It is however worth noting that there is an overlap in the requirements of the APS act and the requirements of food safety systems. This is particularly the case with the new version of FSSC 22000 certification which now has requirements to combat food fraud. Since this clause will ensure that manufacturers/processors will be required to make truthful and validated claims in their product specifications and labelling, this can be seen as killing two birds with one stone. In addition to this, there are other areas where food safety management systems (FSMS) can prepare an organization for APS inspections. FSMS requirements on supplier management, raw material specifications, incoming product testing, COAs and product specifications are all important in ensuring compliance to the APS Act. This would be instrumental in a case where a manufacturer is supplied with substandard or poor quality raw materials as it would help identify the quality shortcomings of raw materials. This in turn allows businesses to make informed decisions as to whether accept or reject raw materials. Furthermore FSMS require tests such as nutritional information to be based on scientific tests from accredited laboratories, a similar requirement from the APS Act.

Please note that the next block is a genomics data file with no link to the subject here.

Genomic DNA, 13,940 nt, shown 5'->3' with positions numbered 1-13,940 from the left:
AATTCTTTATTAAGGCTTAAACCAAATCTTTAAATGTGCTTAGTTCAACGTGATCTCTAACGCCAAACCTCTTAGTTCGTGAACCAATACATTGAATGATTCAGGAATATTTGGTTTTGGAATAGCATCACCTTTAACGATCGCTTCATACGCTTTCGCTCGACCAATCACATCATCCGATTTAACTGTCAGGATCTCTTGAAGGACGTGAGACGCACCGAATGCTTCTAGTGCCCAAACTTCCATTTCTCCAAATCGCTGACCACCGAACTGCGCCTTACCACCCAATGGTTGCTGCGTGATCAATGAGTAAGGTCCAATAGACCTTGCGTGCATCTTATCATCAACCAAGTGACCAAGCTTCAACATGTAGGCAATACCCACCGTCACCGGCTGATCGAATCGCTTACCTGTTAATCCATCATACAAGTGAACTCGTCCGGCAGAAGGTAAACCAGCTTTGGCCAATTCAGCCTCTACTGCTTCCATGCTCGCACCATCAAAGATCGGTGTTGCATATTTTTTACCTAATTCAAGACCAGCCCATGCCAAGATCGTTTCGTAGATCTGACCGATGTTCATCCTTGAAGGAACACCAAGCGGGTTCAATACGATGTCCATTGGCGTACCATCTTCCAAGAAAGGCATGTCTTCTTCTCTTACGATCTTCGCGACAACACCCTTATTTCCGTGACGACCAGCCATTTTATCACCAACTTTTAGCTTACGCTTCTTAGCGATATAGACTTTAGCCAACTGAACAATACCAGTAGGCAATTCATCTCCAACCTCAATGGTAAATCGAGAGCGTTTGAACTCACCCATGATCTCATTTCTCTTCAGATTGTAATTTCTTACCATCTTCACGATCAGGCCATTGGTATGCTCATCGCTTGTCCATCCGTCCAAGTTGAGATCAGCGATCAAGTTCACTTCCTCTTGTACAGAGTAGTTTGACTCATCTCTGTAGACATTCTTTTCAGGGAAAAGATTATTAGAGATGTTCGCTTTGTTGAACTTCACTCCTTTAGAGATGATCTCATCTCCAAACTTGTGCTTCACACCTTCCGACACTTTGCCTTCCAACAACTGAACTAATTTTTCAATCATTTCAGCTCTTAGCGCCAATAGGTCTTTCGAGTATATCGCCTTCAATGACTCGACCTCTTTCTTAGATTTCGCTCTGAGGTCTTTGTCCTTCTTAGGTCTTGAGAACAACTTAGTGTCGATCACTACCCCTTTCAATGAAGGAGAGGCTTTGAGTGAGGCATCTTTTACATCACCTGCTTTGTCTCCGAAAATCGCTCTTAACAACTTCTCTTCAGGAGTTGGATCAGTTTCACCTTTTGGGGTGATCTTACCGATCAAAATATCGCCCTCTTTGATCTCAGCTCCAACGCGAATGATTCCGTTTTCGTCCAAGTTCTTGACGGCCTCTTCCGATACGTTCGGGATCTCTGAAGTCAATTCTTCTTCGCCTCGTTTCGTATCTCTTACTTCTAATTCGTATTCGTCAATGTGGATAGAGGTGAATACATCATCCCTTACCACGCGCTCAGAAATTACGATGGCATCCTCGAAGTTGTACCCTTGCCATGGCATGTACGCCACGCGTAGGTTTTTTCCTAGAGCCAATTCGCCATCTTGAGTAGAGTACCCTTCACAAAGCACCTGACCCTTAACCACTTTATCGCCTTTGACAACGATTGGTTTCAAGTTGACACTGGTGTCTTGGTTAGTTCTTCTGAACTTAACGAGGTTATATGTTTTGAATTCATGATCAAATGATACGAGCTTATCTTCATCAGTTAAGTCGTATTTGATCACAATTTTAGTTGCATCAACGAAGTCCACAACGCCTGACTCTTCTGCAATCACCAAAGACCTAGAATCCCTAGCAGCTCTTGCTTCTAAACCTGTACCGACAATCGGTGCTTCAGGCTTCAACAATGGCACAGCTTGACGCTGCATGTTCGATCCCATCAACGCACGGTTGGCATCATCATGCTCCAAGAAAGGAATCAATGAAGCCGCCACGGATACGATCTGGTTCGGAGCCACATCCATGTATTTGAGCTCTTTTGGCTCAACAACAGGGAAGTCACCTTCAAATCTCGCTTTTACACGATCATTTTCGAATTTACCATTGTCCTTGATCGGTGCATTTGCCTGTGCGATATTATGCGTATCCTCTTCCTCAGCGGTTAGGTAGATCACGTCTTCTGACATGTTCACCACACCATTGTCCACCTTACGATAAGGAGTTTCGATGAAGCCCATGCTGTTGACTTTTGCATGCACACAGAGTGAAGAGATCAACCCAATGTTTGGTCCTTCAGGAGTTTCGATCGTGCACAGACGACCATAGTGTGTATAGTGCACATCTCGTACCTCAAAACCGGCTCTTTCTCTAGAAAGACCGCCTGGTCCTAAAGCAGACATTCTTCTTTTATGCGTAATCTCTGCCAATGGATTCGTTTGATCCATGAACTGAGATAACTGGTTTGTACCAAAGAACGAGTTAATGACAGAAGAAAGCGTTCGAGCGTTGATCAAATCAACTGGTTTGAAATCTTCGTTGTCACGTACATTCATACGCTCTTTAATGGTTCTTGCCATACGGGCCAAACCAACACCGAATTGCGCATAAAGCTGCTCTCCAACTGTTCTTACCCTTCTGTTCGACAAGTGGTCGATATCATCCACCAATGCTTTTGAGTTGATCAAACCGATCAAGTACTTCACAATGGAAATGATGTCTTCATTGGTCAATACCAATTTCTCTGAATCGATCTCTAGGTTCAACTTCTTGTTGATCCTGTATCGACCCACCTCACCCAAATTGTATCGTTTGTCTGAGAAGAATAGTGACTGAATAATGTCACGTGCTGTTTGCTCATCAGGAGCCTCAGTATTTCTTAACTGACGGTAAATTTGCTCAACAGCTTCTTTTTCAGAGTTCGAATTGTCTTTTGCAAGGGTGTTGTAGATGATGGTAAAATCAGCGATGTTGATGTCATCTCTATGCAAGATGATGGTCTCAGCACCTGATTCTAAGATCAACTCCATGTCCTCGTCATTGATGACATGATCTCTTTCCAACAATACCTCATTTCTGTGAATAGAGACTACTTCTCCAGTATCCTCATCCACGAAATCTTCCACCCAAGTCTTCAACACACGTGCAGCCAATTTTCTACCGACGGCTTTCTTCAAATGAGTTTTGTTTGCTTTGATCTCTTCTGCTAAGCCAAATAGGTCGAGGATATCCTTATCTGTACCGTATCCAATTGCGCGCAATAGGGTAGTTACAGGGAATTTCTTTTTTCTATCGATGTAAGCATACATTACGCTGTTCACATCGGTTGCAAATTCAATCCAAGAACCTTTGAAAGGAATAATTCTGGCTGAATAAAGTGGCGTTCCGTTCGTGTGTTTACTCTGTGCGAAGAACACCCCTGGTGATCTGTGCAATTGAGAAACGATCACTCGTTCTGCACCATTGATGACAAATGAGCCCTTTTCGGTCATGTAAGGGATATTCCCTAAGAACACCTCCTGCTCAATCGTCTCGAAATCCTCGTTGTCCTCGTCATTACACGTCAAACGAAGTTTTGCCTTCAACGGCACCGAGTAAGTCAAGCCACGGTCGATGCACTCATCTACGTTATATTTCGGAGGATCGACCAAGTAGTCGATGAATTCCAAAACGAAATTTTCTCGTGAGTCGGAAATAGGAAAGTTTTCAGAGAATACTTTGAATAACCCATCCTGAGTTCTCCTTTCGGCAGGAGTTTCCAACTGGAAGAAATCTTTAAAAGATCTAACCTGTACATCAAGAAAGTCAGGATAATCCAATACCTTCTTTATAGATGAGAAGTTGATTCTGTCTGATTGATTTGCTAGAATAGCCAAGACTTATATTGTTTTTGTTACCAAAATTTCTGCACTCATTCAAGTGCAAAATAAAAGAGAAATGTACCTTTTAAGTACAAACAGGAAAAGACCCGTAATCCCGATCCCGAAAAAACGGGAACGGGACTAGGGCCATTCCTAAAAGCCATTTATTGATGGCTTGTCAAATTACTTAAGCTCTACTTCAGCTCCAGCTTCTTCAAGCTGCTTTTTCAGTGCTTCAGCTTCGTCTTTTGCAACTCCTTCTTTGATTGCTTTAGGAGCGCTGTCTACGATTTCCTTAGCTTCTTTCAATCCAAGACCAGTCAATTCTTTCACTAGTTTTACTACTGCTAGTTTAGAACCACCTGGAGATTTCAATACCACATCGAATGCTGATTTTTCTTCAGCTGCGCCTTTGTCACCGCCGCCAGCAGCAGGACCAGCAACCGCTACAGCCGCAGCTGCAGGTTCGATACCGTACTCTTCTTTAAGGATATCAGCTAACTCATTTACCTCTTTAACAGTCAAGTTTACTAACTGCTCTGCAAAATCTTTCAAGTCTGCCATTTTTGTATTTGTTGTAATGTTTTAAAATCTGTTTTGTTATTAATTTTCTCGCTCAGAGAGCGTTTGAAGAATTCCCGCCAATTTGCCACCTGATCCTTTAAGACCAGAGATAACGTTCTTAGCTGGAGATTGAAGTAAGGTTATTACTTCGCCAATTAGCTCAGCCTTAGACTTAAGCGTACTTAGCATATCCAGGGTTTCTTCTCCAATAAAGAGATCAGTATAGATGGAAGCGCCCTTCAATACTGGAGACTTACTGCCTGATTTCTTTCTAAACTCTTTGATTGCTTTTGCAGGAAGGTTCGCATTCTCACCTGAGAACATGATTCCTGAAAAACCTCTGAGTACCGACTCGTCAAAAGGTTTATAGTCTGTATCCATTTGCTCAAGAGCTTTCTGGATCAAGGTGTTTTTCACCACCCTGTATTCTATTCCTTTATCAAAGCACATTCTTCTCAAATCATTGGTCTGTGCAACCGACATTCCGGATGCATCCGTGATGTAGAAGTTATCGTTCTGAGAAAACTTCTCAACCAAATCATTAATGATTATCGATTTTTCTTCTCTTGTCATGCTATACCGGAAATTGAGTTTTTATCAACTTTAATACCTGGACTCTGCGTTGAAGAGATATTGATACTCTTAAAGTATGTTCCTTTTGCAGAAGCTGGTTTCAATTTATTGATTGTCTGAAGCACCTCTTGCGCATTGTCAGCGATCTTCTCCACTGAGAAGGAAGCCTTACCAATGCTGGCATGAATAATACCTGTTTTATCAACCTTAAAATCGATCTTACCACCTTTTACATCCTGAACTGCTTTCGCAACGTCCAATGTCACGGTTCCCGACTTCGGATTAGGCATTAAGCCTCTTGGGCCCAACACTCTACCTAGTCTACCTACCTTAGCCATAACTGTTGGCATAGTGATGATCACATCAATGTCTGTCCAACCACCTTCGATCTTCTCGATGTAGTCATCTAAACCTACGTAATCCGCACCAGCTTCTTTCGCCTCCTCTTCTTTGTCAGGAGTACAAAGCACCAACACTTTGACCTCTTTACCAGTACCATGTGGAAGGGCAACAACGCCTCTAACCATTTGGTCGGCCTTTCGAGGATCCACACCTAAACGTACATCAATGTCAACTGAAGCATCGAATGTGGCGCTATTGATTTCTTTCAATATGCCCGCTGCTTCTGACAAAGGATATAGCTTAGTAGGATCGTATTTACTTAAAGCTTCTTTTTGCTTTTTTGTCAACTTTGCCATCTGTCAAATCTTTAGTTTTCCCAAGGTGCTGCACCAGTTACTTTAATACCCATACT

Entecom is currently offering a bridging course to the latest FSSC 22000 requirements version which now includes food fraud. We have developed a new Food Fraud Workshop to ensure that food companies understand how to implement food faud prevention controls. Entecom also offers consulting to companies to prepare for the APS inspections. For companies that are exporting their products to international markets, the inspections also entail food safety testing since this is a requirement for exports. In such cases due diligence which comes with FSMS implementation comes into play and ensures that a business is ready not only for inspections but also to supply safe and quality products to the market.


For more detail regarding the APS inspections please visit this link


Contact Entecom Head Office for assistance at info@entecom.co.za


 June 30, 2017
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Dumisani Mnkandhla